Shelley (from Pisa) to Medwin, August 22, 1821 : "Williams's play, if not a dramatic effort of the highest order, is one of the most manly, spirited and natural pieces of writing I ever met with. It is full of observation both of nature and of human nature; the theatrical effect and interest seems to be strong and well kept up. I confess that I was surprised at his success, and shall be still more so if it is not universally acknowledged on the stage. It is worth fifty such things as Cornwall's Mirandola." Trelawny, Records, ii. 41.

343 Evening: Ponte al Mare, Pisa.

TEXT: Ponte a Mare, Pisa, 1824, 18391,2, Forman.

i. 6 silent 18391.

iv. 2 Cinereous Rossetti, Forman, Dowden. The original reading is restored in the text, on poetical grounds: in this word, which is in perfect sympathy with the text and is obviously dictated by its preceding words, the description reaches its climax, and it is not maintained that it was not written by Shelley; in the Boscombe MS. the word "cinereous "substitutes a trait of color for the cumulative effect of mass, to which the description has been ascending, and the change in the quality of the broad sky scene seems a deterioration. This is another instance in which a variation in a single MS. does not necessarily show that it was the poet's deliberate choice. MS. Boscombe.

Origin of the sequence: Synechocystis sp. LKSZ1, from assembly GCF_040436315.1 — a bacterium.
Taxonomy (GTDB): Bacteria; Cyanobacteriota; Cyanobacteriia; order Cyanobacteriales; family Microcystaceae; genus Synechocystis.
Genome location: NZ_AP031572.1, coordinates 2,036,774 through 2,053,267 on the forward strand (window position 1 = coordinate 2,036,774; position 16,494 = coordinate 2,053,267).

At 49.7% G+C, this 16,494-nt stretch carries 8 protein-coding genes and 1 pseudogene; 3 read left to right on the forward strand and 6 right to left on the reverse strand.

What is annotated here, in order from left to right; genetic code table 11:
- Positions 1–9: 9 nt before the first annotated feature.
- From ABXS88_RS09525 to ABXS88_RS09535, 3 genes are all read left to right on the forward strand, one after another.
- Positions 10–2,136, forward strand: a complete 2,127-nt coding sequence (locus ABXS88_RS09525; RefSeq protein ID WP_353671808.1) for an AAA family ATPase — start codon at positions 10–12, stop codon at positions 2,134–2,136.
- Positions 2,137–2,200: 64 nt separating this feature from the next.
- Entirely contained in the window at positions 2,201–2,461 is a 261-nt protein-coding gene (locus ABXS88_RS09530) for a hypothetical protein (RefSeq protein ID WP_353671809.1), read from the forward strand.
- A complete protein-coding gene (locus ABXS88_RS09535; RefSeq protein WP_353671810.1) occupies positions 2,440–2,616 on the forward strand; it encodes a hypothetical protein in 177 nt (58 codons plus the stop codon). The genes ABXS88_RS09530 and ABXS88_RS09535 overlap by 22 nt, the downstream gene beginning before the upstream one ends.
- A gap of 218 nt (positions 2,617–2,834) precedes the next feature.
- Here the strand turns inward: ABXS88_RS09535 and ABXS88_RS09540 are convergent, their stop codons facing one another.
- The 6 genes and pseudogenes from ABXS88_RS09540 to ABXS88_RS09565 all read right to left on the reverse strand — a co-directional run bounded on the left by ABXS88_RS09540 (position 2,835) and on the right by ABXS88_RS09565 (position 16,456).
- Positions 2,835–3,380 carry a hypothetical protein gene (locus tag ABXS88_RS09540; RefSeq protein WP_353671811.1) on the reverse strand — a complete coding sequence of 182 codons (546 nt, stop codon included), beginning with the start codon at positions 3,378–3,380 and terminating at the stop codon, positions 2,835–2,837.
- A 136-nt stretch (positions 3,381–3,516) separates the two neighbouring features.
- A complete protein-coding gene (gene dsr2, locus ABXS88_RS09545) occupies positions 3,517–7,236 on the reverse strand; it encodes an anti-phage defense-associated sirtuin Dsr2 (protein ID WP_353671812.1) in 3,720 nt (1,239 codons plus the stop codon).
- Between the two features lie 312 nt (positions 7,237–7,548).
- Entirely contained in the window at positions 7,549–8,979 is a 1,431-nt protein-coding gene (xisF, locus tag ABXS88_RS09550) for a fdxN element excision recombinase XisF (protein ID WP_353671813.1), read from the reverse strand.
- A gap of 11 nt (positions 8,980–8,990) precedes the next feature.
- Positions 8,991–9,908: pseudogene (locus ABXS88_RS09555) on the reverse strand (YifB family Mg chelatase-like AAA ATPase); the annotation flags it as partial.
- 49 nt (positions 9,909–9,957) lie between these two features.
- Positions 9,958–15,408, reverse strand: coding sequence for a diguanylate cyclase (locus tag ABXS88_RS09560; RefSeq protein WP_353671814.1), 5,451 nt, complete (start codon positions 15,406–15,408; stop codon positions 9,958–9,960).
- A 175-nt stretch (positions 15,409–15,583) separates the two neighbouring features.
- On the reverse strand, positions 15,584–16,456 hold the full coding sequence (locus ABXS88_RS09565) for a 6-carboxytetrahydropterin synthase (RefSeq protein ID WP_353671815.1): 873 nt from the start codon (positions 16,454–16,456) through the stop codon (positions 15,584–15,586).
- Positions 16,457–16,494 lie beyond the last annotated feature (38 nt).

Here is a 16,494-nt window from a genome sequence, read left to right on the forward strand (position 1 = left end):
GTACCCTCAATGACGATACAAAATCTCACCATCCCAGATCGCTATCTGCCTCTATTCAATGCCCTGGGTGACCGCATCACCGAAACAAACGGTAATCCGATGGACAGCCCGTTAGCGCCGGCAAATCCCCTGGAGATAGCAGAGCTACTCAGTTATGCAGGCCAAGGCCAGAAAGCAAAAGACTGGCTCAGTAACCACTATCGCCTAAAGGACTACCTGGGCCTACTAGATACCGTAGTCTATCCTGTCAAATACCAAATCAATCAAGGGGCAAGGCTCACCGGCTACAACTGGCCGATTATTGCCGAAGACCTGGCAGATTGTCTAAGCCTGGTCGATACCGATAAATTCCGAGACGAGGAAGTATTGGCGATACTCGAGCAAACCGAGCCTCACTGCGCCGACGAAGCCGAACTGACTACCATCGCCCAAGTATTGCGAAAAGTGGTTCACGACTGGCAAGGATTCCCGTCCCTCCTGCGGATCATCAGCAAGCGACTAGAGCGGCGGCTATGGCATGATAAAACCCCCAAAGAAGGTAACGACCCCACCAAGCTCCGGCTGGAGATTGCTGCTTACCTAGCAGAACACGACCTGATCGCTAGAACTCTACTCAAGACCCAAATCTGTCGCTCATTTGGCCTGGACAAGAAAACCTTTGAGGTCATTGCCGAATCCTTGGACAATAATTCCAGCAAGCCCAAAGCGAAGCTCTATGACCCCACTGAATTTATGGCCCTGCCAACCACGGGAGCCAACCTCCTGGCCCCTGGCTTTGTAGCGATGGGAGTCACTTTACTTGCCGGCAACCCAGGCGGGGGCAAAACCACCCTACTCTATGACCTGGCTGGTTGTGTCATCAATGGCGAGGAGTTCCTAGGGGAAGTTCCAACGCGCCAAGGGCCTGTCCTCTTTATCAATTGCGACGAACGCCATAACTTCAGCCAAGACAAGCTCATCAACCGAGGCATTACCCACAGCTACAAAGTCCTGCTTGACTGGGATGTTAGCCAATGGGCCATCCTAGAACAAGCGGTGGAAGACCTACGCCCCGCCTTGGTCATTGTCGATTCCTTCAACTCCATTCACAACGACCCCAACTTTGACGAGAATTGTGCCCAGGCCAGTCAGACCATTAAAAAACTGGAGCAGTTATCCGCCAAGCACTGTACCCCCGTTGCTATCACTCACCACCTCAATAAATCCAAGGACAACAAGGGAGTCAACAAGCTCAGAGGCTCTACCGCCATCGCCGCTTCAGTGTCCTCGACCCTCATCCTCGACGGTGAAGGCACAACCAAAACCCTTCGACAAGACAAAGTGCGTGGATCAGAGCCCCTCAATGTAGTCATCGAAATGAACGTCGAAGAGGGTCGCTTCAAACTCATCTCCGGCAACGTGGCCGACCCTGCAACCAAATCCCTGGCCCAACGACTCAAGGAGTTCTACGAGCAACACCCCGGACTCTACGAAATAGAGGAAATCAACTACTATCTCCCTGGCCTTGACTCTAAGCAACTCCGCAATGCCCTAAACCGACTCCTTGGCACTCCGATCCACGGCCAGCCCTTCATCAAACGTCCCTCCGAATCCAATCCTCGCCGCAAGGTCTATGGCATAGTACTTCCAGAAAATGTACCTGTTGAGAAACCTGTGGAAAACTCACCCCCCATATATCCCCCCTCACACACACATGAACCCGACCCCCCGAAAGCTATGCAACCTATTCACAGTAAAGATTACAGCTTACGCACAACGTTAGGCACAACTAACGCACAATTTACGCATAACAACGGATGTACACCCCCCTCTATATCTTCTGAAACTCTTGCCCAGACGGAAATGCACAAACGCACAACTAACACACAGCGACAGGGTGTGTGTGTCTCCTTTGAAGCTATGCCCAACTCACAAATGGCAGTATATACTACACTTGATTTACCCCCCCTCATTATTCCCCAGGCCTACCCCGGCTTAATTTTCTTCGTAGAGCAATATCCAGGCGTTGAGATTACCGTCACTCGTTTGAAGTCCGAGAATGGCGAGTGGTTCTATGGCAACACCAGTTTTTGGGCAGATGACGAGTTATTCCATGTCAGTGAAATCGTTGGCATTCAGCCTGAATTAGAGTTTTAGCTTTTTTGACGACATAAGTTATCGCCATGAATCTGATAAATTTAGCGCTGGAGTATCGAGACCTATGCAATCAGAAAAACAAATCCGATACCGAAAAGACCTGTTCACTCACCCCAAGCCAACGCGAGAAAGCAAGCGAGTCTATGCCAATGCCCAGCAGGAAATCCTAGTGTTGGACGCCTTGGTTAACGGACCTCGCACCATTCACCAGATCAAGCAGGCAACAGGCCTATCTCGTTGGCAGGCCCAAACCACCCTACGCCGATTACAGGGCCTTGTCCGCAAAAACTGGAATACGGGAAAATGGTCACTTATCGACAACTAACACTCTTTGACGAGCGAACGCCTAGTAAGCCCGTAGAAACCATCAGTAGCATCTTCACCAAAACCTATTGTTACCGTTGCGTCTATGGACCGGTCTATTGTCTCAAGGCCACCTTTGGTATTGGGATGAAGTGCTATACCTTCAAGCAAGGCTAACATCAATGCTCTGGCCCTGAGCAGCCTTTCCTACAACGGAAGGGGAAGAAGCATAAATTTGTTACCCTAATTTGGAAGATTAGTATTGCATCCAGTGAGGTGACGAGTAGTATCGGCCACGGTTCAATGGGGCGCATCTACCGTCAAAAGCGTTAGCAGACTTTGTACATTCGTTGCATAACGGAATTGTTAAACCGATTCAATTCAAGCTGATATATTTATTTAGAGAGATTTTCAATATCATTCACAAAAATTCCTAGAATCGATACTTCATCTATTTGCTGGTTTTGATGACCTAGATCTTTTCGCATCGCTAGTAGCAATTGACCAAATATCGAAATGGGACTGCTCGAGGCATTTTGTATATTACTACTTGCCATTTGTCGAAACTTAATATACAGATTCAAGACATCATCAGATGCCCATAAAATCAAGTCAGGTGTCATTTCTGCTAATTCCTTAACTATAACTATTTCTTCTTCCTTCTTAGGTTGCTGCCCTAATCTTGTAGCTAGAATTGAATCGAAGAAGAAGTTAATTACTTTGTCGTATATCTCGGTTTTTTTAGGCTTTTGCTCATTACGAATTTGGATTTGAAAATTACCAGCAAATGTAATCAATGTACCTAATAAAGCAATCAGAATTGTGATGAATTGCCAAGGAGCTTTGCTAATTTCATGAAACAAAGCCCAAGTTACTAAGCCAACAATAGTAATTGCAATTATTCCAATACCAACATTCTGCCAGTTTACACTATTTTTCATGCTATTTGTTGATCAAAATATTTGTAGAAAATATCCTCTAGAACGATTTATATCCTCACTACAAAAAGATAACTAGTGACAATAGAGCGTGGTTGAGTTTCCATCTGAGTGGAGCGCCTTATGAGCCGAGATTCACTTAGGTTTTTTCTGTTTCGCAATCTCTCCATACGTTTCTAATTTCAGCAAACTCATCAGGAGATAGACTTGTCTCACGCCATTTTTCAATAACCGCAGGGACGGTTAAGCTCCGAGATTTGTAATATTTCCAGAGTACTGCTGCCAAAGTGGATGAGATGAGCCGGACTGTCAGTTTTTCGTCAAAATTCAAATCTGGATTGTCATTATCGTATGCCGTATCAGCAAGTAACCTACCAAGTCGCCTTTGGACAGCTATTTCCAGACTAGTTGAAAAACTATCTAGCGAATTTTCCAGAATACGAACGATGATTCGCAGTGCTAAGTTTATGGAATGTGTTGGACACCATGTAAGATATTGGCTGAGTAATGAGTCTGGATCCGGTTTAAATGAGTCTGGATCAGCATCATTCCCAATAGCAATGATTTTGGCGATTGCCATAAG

345 The Aziola.
TEXT: 4 ere the 18391,2.

9 or and 18391,2.
19 them they 18391,2. Unlike them Garnett conj.;
far, far Forman conj. The line is very well as
it stands- —a fine instance of that wild quality

in Shelley's melody which is one of the master-signs of his genius.

347 Remembrance. Shelley to Mrs. Williams [no date]: "Dear Jane, — If this melancholy old song suits any of your tunes, or any that humor of the moment may dictate, you are welcome to it. Do not say it is mine to any one, even if you think so; indeed, it is from the torn leaf of a book out of date. How are you today, and how is Williams? Tell him that I dreamed of nothing but sailing and fishing up coral. Your ever affectionate P. B. S." Rossetti, Note on the poem. TEXT: i. 5-7 Dowden follows 1824, 18391,2.

ii. 2 her 18391,2, Rossetti, Dowden.
5 to-morrow Rossetti.

iii. 8 a hope, a fear Rossetti.

MSS. Harvard, Houghton, Trelawny.

The Houghton MS., a copy written on a flyleaf of Adonais by Shelley, is the more finished form.


Mrs. Shelley's Note, 18391, iv. 225-236:

"This morn thy gallant bark

Sailed on a sunny sea;
'Tis noon, and tempests dark
Have wrecked it on the lee.
Ah woe, ah woe!
By spirits of the deep
Thou'rt cradled on the billow
To thy eternal sleep.

"Thou sleepst upon the shore

Beside the knelling surge,
And sea-nymphs evermore
Shall sadly chant thy dirge.
They come, they come,
The spirits of the deep!
While near thy sea-weed pillow
My lonely watch I keep.